FPWR Canada is heating up for summer! In this issue:
- Year-end Report 2019
- Result of a study funded by FPWR Canada
- OSS National Virtual Walk
- Family Conference
- May PWS Awareness
- Fundraising during COVID-19
- Care for PWS & Clinical Trials
- Monthly Donations
- Stay connected with FPWR Canada
Year-end Report 2019 Check it out!
2019 was another outstanding year in the fight against PWS. FPWR Canada and its affiliates continued to make great progress in the mission to eliminate the challenges of Prader-Willi Syndrome through the advancement of research.
Result of study funded by FPWR Canada
Dr. Ann Scheimann is an Associate Professor of Pediatrics at the Johns Hopkins University School of Medicine, in Baltimore, MD. In 2016, she was awarded funding from FPWR Canada for a project entitled “Impact of carbohydrate restricted diet upon growth and hyperphagia/food anxiety in children with Prader-Willi syndrome”. This study was published last week in the journal Orphanet Journal of Rare Diseases. The title is “The modified Atkins diet in children with Prader-Willi syndrome”, with authors Grace Felix, Eric Kossoff, Bobbie Barron, Caitlin Krekel, Elizabeth Getzoff Testa & Ann Scheimann. The publication is freely available online:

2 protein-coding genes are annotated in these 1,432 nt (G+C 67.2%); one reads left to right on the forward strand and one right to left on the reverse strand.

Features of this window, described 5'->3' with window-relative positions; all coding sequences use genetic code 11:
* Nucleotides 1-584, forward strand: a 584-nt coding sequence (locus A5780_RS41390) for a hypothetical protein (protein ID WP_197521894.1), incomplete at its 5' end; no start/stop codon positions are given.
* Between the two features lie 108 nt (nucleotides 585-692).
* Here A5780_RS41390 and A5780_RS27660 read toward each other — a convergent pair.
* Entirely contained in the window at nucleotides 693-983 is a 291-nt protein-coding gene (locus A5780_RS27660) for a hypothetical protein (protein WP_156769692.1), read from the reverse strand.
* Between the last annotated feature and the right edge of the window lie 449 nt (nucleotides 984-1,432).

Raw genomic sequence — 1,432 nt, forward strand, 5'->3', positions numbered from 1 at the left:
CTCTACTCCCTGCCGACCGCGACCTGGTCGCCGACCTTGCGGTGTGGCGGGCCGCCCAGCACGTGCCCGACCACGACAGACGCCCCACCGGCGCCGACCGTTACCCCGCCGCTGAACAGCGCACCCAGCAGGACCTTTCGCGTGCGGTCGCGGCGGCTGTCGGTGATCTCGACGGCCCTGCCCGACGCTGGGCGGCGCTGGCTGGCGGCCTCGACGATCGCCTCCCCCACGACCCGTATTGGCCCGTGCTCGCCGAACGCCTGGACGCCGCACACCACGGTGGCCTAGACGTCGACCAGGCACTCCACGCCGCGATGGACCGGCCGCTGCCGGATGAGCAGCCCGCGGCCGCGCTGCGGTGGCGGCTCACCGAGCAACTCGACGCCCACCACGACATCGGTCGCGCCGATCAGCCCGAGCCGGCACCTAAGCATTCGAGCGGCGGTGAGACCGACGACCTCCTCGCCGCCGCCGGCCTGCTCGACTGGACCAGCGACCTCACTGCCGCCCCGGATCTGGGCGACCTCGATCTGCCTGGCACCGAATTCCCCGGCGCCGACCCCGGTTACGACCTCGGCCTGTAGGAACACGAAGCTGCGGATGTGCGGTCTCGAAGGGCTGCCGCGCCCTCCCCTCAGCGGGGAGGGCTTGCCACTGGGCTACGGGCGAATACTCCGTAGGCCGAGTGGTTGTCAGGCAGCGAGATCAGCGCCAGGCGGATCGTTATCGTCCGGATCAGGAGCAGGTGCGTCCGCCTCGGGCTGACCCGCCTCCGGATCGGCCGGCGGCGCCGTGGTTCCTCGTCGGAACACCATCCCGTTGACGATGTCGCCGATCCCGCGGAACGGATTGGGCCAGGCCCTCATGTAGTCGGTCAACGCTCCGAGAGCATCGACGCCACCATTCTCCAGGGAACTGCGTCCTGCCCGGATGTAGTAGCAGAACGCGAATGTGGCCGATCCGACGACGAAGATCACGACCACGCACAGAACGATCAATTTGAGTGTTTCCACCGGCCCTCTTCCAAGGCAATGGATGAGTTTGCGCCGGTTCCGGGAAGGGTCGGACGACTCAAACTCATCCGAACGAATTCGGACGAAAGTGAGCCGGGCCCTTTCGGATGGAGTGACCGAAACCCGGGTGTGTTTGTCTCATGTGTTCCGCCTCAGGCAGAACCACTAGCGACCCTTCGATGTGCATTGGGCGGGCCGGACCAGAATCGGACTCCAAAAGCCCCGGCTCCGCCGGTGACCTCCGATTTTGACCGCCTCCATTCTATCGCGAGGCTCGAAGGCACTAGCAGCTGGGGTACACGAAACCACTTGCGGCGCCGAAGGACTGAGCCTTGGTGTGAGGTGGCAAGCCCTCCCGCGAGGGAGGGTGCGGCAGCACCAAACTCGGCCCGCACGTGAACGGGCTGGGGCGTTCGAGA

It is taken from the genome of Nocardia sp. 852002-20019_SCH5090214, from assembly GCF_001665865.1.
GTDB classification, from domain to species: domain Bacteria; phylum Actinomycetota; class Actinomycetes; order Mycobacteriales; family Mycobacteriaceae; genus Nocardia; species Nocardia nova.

Weight management in people with PWS is challenging, and families usually try a variety of dietary strategies before finding one that works for them. This study asked whether a 4-month trial of a Modified Atkins Diet (low carbohydrate and high fat) might be beneficial in children (ages 6-12) with PWS. Children could have 10–15 g net carbohydrate per day, with protein and fat allowances tailored for each child. For example, the Modified Atkins Diet includes low carbohydrate fruits such as berries, low carbohydrate vegetables such as spinach and cauliflower, and dairy in small amounts, avoiding higher carbohydrate foods like potatoes, apples and bread. The researchers measured the children’s weight, laboratory markers, tolerability of the diet and behavior at the beginning of the trial, after 4 months on the diet, and after four months off the diet.
Seven children started the study, but only four finished the study. Of those who finished, body weight stabilized on the diet, but weight gain occurred in the 4 months after the diet was stopped. Parents found that their children were less obsessed about their next meal, and that frequency of temper tantrums and moodiness was “much improved”. Challenges included meal planning, acceptance from other caregivers and accommodations at school. Children following a very low carbohydrate diet should be monitored by a physician, as there can be negative health effects on this diet. Nonetheless, all four families went back to a low carbohydrate at the end of the “off diet” period. The authors conclude that “this small pilot study demonstrates justification for larger multi-center studies.”